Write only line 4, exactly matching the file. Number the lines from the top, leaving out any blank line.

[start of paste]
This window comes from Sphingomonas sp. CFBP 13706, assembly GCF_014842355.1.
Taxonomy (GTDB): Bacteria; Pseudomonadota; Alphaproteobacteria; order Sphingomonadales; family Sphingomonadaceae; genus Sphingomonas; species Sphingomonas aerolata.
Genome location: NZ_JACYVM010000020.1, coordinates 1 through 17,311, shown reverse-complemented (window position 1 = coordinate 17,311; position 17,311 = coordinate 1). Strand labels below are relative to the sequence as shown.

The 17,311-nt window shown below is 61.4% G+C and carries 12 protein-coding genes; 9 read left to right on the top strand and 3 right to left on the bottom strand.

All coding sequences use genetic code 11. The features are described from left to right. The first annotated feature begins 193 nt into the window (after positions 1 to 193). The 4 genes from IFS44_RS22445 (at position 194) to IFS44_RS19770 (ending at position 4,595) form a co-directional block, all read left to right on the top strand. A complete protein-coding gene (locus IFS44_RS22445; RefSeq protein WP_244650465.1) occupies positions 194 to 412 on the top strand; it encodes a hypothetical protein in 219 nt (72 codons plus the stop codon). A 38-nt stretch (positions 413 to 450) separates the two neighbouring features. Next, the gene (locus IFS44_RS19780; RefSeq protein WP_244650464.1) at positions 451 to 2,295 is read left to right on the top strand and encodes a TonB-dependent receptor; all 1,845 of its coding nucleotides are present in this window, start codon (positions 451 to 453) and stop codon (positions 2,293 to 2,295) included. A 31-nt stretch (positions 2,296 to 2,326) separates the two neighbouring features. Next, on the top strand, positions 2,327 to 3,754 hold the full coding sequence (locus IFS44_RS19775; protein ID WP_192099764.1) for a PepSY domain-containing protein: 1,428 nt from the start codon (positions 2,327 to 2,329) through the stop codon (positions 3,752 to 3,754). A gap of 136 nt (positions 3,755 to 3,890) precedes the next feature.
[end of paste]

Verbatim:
The 17,311-nt window shown below is 61.4% G+C and carries 12 protein-coding genes; 9 read left to right on the top strand and 3 right to left on the bottom strand.